Welcome to our new-look HM Brief
We hope you like the new format which gives you the usual updates on typical Housing Management Issues, but also gives you more of an idea of who’s behind the Devonshires Housing Management Team. ‘Breadth and depth’ is a rather hackneyed phrase, but I think you’ll agree that this new-look newsletter demonstrates that the team has got just that.
Featured articles listed below.
The Homelessness Reduction Act 2017: What do RPs need to know?
The Homelessness Reduction Act 2017 (“the Act”) received Royal Assent in April this year. Although it is not currently in force, the latest indication from the Government is that there will be consultation on a draft Homelessness Code of Guidance shortly before the Act comes into force in April 2018.
The Act represents the biggest shake-up of the law relating to homelessness for almost 20 years with significant amendments to the Housing Act 1996 being introduced in relation to how local authorities (LAs) assist people who are homeless or threatened with homelessness. The overarching aim of the legislation is to help all such applicants find accommodation at an earlier stage than under the current statutory framework.
The focus of the Act is aimed at the duties of LAs but some of the changes being introduced are likely to have a knock-on effect on RPs meaning they should be aware of the same.
Unlawful Profit Orders – Housing benefit to be taken into account when calculating profit
A recent case, Poplar Harca -v- (1) Begum (2) Rohim UKHC 2040 (QB) has provided some useful guidance for social landlords in respect of subletting cases and in the calculation of Unlawful Profit Orders.
Poplar Harca had obtained a Suspended Possession Order against its tenants at first instance for breach of tenancy by subletting part of the property. The Court found that whilst it was clear the property had been sublet, it could not find that the Defendants had made a profit because they had collected £400 per month but were being charged over £600 per month. For this reason, the Recorder was persuaded by the Defendants’ claim that they had moved out of the flat so that they could look after an ill relative. He considered that the Defendants had altruistic reasons for moving out of the flat which “takes this case right out of the ordinary run of [subletting] cases.” On that basis he did not grant an outright order and made no order on the claim for an Unlawful Profit Order.
Squatting in commercial properties: Options for landlords
Squatting in residential buildings has been a criminal offence since 2012 but the number of people squatting is still rising with owners of commercial properties now at most risk.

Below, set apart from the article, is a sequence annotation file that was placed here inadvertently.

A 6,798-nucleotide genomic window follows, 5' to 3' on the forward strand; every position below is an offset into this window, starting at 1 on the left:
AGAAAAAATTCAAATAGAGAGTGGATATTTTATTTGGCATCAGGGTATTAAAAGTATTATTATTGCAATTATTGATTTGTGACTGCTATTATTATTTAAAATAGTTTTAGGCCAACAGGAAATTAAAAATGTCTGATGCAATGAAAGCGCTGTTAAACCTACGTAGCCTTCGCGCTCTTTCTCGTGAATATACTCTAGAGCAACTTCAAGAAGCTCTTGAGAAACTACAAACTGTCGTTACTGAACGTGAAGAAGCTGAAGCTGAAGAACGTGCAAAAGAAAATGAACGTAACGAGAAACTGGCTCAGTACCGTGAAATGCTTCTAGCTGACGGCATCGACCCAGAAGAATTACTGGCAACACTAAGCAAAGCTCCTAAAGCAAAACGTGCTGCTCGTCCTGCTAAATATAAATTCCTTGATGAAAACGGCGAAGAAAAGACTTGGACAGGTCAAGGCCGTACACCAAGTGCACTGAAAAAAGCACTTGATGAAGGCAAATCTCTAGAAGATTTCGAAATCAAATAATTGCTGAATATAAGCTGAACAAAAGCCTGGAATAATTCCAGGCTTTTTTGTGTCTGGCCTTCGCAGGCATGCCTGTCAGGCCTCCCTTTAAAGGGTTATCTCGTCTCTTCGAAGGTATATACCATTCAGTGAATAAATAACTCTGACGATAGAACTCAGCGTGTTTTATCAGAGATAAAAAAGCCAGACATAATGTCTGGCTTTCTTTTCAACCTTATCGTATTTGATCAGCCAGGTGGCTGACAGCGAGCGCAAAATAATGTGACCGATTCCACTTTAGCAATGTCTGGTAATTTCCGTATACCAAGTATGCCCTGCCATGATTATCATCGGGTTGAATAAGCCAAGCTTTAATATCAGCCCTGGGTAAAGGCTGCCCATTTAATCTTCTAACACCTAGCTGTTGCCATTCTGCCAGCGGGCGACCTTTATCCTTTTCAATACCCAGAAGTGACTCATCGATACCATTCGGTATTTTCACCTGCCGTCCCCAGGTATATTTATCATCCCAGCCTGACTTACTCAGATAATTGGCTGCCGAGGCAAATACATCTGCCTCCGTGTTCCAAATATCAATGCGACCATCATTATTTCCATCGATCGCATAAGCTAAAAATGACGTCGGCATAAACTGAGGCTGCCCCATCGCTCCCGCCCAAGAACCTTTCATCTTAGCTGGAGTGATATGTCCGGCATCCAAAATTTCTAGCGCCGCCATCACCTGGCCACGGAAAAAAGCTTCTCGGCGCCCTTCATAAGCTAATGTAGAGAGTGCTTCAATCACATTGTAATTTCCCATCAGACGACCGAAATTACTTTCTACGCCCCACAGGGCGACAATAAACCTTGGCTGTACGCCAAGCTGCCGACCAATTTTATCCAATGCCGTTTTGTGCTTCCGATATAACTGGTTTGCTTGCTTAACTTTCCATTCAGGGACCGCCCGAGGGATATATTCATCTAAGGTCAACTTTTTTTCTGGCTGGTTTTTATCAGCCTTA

According to a survey last year carried out by the BIFM and Orbis, 16 per cent of respondents reported an increase in commercial squatting with London property managers seeing the highest squatting rates.
If you’re one of the growing number of commercial property owners affected by squatters, or if the police are not using their powers to remove squatters from residential property, you have two options to recover possession.
Home Loss Payment Increases: What you need to know
The Home Loss Payments (Prescribed Amounts) (England) Regulations 2017 (SI 2017/769) come into force on 1 October 2017 (“the Regulations”). The Regulations increase the amount of compensation payable under the Land Compensation Act 1973 (“LCA 1973”) to a person who is permanently displaced from their home where possession of the property is required for the purposes of re-development or improvement by a local authority or RP.
Environmental Protection Act claims: How to avoid prosecution
In recent years, there has been a significant increase in tenants claiming that the condition of their home constitutes a statutory nuisance as defined by the Environmental Protection Act 1990 (EPA).
Landlords who are used to managing disrepair claims commonly fall into the trap of treating EPA claims in the same way. This can often prove fatal and result in a landlord walking straight into a prosecution and associated liability for costs.
There are steps however, which a landlord can take to help avoid this situation arising.
Dismissing False Discrimination Claims: How an assessor can help
Social landlords are frequently faced with discrimination allegations in response to possession claims but rarely appoint an assessor who could help deal with potentially complex court proceedings.
So, what is an assessor and how can landlords benefit?
The Equality Act 2010 provides legal protection for individuals from discrimination in the workplace, at home and in wider society. Since 1 October 2010, there has been a presumption that any Equality Act claim relating to possession proceedings should have the benefit of a specialist assessor to sit with the judge unless ‘there are good reasons for not doing do’.
According to the 2010 Code of Practice on Services, Public Functions and Associations, assessors are “persons of skills and experience in discrimination issues who help to evaluate the evidence.”